Things To Do In Tamsui, Taiwan – A Seaside Town

We’re almost at the end of our trip to Taiwan! On our second to last day, we took a train from Taipei to the very last stop on the Red Line, called Tamsui. Literally translated to ‘fresh water’, this coastal town is located just next to the Taiwan Straits, and was once colonised by the Spanish and Dutch. It became a major trade and fishing port, but fell from grace during the Japanese occupation as traders moved to another port town, Keelung. Today, it is still known for fisheries, but also as a tourist attraction owing to the area’s rich history and culture.

Exiting the train station. 

Just nearby is Tamsui Old Street – a shopping district. While the shops don’t look very old, most have been around for decades; blending in with newer establishments. Like many of the spots we had visited around Taiwan, there were stalls selling all sorts of items: umbrellas, caps, clothing, accessories, food, etc.

A temple sandwiched in between the shops.

It was a long walk to the harbourfront. When we got there, we popped into a famous stall selling a local specialty called A-Gei.

Workers prepping bunches of glass noodles.

So wtf is A-Gei? It’s basically deep fried tofu stuffed with glass noodles and sealed off with fish paste, steamed in a sweet sauce. As you can probably tell from the picture, the sauce is very starchy, and the texture can feel quite gross to some. The flavour was okay; I liked the glass noodles in them and the tofu, but not the fish paste as it wasn’t bouncy.

Some sort of fishball, also serve in the same sweet sticky sauce.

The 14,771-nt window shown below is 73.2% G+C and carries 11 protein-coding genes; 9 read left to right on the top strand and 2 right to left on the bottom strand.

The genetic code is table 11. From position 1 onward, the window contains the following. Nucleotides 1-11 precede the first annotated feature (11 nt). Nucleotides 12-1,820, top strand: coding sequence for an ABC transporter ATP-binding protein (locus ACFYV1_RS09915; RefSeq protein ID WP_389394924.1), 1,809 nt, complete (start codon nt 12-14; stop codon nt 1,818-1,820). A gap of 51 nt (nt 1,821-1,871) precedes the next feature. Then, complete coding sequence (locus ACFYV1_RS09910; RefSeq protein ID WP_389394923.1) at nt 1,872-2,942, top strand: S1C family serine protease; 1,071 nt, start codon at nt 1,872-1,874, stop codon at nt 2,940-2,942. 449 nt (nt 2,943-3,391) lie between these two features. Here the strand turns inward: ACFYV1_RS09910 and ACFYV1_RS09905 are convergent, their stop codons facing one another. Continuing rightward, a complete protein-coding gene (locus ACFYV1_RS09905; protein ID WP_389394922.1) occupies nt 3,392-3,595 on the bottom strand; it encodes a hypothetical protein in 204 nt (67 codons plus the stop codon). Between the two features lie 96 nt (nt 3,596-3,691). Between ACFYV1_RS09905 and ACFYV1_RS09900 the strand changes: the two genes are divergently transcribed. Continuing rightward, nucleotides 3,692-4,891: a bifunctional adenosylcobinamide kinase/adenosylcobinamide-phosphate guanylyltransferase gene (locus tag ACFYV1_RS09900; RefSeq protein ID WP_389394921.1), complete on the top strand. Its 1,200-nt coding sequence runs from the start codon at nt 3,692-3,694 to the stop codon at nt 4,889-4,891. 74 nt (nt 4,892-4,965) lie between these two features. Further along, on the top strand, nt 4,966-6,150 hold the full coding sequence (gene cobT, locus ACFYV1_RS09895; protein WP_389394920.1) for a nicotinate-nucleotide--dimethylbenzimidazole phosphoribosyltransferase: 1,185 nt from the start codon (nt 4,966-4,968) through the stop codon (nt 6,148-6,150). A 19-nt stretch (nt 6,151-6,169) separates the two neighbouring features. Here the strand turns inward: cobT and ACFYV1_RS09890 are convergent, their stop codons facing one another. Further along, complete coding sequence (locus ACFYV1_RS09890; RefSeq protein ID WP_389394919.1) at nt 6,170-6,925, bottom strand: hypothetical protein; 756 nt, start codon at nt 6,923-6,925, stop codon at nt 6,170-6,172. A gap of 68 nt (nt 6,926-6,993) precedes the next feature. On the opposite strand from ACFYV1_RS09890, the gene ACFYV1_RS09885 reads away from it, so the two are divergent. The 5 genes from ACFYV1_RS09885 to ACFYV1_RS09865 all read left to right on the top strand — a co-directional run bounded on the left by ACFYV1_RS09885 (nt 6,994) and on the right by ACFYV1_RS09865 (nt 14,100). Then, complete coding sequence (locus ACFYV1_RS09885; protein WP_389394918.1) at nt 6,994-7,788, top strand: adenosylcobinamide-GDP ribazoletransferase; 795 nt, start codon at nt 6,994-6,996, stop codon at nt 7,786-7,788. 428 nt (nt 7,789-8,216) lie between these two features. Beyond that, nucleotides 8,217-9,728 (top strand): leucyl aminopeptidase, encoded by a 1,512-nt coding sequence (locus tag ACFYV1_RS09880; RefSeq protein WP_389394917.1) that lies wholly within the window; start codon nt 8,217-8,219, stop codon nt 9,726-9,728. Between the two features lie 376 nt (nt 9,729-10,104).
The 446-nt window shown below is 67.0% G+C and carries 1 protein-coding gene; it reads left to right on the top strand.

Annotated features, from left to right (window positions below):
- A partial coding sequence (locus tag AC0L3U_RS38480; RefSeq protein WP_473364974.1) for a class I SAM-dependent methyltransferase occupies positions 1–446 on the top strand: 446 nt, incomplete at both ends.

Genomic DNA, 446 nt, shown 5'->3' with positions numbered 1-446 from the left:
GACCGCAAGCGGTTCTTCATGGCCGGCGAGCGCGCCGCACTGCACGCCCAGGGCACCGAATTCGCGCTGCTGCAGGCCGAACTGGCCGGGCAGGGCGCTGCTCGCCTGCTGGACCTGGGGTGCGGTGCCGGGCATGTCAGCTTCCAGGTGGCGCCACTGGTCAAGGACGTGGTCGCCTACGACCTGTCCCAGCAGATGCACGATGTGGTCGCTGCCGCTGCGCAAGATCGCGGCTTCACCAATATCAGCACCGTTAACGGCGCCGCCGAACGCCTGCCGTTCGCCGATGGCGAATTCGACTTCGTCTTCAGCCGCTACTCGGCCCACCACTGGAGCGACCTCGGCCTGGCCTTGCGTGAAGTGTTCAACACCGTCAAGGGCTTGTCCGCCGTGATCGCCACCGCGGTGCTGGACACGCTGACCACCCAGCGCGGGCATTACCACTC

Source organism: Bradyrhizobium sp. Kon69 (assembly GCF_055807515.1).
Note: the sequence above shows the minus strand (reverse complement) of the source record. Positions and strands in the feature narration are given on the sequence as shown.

Other stuff that we ate. Everything else was kinda mediocre. Maybe it’s just not attuned to my Malaysian taste buds.

This is the shop famous for its A-Gei, just off Zhongzheng Road. It’s near a crescent waterfront structure so it won’t be hard to miss.

Unsatisfied, so I went for a giant choco/vanilla swirl. 🙂

Bing Tong Wu Lou; candied fruits/plums on sticks.

Took a ferry to another part of the city; Tamsui Fisherman’s Wharf, which is famous for its Lover’s Bridge. Built in 2003, the bridge has a unique architecture and lights up with various colours at night.

Since its near the river mouth and the sea, the wind is also very strong here. My hair was a mess by the time I walked across the bridge. There’s nothing much on the other end, just a shop selling snacks/souvenirs and a small garden.

Whole fried squid, a common sight at street stalls in Taiwan. 

Wooden pier.

View of pier from bridge. Lotsa docked boats!

Love locks (? more like wooden plaques) hung on a structure at the park. 


From Taipei, take the Red Line headed to Tamsui. It is the last stop and the journey takes about 40 minutes.

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